For two years running, Shea Stadium, itself an otherwise anonymous warehouse surrounded by other light industrial buildings, has hosted one of Brooklyn’s best monthly comedy shows, The Macaulay Culkin Show. And while the show has nothing to do with America’s beloved child actor, you quickly forget that when hosts Brett Davis and Sally Burtnick draw you into their world of strange characters who just happened to book comics like Bridey Elliot, Chris Gethard, Gary Richardson and Janeane Garofalo to tell jokes in between the chaos that comes out of college poetry professors, professional wrestlers and terrible rappers hosting the show.
The formula has worked, with Davis and Burtnick throwing two massive summer comedy festivals, getting Jon Glaser to come do a stage reading of a screenplay about a young jazz hopeful and the band Chicago called Whenever Possible Forever and making Sunday night something to be excited for. On Sunday, December 20, the pair celebrate the second anniversary of the show with a traditionally jam-packed lineup, so we asked them to give us their favorite moments in the show’s run, what you should know if you want to throw a beloved comedy show and The Macaulay Culkin Show’s unfortunate scheduling problem with WWE pay-per-views.
Shea Stadium doesn’t seem like a traditional place to have a comedy show at, so how is it that you decided to do your show in a place surrounded by light industrial buildings?
Brett: I love it there. You can see that the Shea crew REALLY cares about what they do. It’s a well-established venue with a great live show archive online. It’s spacious and intimate and friendly. It’s also kind of a mess in the most charming way possible. And while the location isn’t ideal, it also means it probably won’t be wiped away to build condos or office space like other DIY venues in the past few years.
You mentioned in the invite that you did a Wrestlemania-themed show once, and the first one I saw was when the “Skull Fucker” Harley Tucker and Sally took over the show as wrestling heels. What is it about wrestling and comedy together that interests you?
Brett: I’m a big wrestling fan, and naturally that bleeds into characters I do onstage. And an appreciation for it was forced Sally early on in our friendship. Also, Darren Mabee’s portrayal of “Skull Fucker” Harley Tucker is legitimately terrifying. Once at the show, we (as Harley and his manager Sweet Daddy Longlegs) were looking for fellow villains in attendance, leading to an audience member selling his friend’s phone to us for $20. Then he had to hold onto the money as Harley called the guy’s Grandma “from prison” to tell her her grandson was his new wife.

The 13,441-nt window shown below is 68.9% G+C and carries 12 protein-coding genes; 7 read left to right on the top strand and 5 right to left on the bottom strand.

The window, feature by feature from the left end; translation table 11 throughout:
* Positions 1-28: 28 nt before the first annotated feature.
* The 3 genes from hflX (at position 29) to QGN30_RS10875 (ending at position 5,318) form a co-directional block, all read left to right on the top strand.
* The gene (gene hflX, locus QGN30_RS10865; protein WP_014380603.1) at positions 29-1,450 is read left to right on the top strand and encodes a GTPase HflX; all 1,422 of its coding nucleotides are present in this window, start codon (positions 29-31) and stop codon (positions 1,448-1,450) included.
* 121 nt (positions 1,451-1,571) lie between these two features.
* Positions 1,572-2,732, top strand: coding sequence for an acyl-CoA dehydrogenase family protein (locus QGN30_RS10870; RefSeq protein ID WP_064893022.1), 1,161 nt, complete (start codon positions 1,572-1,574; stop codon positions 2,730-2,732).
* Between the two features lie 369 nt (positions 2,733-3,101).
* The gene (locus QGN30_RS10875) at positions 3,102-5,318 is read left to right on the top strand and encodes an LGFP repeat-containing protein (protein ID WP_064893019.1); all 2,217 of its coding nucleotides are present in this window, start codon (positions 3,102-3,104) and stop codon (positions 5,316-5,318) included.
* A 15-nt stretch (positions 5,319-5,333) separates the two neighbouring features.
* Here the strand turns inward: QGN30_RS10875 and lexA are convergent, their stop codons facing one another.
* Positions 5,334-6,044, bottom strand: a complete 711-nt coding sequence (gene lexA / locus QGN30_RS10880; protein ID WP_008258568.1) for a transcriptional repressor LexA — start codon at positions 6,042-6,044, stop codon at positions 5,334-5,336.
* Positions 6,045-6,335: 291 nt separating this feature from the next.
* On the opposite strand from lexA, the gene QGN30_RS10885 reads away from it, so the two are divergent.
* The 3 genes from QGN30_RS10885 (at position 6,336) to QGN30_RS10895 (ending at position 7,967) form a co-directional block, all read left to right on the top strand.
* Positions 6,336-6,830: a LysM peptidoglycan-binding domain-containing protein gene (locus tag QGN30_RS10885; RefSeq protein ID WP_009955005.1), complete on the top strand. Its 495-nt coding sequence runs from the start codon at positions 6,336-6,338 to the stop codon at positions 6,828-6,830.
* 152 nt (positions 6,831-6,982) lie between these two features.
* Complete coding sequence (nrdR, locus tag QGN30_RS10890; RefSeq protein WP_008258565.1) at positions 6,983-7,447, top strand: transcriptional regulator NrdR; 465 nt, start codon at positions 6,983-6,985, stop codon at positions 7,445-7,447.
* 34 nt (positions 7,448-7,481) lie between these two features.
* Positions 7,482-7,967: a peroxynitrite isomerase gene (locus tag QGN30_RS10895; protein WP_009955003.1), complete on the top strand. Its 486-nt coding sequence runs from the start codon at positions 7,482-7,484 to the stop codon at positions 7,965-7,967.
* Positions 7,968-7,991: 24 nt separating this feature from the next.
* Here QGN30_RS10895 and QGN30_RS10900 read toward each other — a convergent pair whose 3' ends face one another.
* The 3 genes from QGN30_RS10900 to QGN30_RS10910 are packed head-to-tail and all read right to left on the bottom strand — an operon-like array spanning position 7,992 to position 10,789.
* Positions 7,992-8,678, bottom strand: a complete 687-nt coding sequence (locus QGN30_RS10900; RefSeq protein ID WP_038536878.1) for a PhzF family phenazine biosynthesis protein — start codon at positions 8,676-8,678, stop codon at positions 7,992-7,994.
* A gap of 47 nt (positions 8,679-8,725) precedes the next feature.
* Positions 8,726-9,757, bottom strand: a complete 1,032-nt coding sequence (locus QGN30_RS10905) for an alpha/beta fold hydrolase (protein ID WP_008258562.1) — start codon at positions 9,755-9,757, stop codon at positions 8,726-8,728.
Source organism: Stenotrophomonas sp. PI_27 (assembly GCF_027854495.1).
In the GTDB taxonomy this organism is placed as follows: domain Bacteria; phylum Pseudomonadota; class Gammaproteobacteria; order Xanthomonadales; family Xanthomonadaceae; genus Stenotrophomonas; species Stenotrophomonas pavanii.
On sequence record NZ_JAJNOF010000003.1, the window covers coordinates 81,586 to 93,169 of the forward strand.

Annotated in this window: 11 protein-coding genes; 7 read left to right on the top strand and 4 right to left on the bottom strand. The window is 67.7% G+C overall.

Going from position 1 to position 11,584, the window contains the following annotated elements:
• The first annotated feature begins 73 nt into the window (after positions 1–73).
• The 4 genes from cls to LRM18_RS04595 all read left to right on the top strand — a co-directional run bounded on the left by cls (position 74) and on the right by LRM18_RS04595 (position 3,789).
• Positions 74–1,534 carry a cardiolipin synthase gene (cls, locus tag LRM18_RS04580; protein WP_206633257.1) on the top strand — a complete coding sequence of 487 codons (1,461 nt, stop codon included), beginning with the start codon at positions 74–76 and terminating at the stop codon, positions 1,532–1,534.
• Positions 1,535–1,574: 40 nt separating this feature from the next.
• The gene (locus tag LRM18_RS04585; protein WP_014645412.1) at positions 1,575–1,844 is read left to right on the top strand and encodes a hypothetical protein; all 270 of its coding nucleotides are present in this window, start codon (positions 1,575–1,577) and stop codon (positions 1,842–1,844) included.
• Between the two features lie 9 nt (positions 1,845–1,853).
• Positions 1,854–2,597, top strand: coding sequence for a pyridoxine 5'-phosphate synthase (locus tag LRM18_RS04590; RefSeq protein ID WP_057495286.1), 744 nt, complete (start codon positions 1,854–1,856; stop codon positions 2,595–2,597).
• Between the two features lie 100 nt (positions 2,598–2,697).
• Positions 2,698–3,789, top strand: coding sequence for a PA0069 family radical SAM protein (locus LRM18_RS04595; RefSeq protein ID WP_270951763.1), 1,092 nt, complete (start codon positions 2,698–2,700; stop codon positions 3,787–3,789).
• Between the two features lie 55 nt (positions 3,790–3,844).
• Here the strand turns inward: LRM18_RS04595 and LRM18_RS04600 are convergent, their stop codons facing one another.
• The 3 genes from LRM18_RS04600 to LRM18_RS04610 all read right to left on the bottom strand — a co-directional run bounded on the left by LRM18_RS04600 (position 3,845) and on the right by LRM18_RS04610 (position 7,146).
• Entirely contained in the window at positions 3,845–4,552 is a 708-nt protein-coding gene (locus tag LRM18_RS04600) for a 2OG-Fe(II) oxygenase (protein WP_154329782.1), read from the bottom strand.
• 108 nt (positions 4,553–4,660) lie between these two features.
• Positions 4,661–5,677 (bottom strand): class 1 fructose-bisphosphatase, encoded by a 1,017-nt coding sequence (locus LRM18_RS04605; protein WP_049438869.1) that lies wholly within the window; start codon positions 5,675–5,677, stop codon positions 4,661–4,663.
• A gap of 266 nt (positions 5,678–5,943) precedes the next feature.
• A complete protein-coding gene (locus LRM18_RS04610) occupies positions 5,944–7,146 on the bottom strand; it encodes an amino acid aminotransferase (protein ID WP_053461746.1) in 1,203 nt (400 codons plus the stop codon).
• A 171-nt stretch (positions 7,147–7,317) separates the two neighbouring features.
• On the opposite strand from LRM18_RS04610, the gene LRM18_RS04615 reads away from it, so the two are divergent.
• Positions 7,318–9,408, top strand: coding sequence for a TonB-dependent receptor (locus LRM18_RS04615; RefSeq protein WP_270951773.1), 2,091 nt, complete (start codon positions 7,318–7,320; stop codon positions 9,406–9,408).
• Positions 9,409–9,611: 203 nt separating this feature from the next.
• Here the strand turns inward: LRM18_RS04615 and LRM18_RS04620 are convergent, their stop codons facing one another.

Sally: It’s a form of entertainment that’s so ridiculous, and it’s trying to not be ridiculous. We also love theatrics and it gives us a chance to be as insane as we want. With wrestling, subtlety goes out the window and you can really go big and broad and still be true to what you’re doing.
After two years of putting on a cheap comedy show that draws big names, what advice would you give someone looking to put their own show on (beyond not putting it on the same day as yours)?
Brett: Study EVERY comedy show you can, even the bad ones. Don’t expect to make money. Take chances and ask your heroes. Think outside of the box and make it different. Try to be diverse. Embrace weird shit. Remember that onstage, the guy or girl you saw kill at an open mic might be more entertaining than the one that was just on late night or whatever.
Sally: Go over the top, that’s what normally works for us. Don’t be scared to take chances. As my lower back tattoo says, live, laugh, love.
What has been your favorite moment that happened during the show?
Brett: When I asked him to do the show “whenever possible forever,” Jon Glaser jokingly challenged me to write a screenplay with that title. It was about the band Chicago, the apocalypse and featured the Cowardly Lion from The Wizard of Oz. When he finally did the show, we did a live reading of it with Glaser as Peter Cetera, Mike O’Brien as an immortal Judd Hirsch and Marnie the Dog as a mute child.
Sally: I liked our Father’s Day show a lot. JD Amato was a mime holding the audience hostage. He’ll be back this month. There are usually three moments during every show where a performer leaves me slackjawed.
Do you have a dream guest you’ve been trying to book that you’d like to call out in the hopes that a little public pleading/shaming would help you accomplish that?
Brett: We’ve been really lucky with getting people, but there are a few. My shortlist includes Jon Benjamin, Kristen Schaal, David Cross and Nathan Fielder.
Sally: I want Macaulay Culkin to come to the show. I think that actually that might not be for the best, though. I dont want to jump the shark!
Which element of the show have you found has been most confusing to people: That it’s called the Macaulay Culkin Show and doesn’t feature him in any way, or that it’s hosted by different characters every month?
Sally: The Macaulay Culkin name thing is a consistently disappointing explanation. There was a joke that explained it, but it wasn’t any good and then the name just stuck.
Brett: I hate the name “The Macaulay Culkin Show” but it’s memorable and we’re lazy. We’re honestly not trying to trick anybody or do some pop culture nostalgia thing or whatever. We’ve maybe referenced him in the show twice. But I love to run with the stupidest idea possible, and it’s such a stupid and confusing name.
Do you have any big plans you can share for the third year of the Macaulay Culkin Show?
Brett: Jeez, now that I’m thinking about it, maybe changing it to The Kieran Culkin Show?
How is it that the show always seems to coincide with WWE pay-per-views?
Sally: I don’t know, but it’s a tragedy.
Catch the second anniversary of The Macaulay Culkin Show at Shea Stadium (20 Meadow Street) on Sunday, December 20 at 8pm, for just $5!
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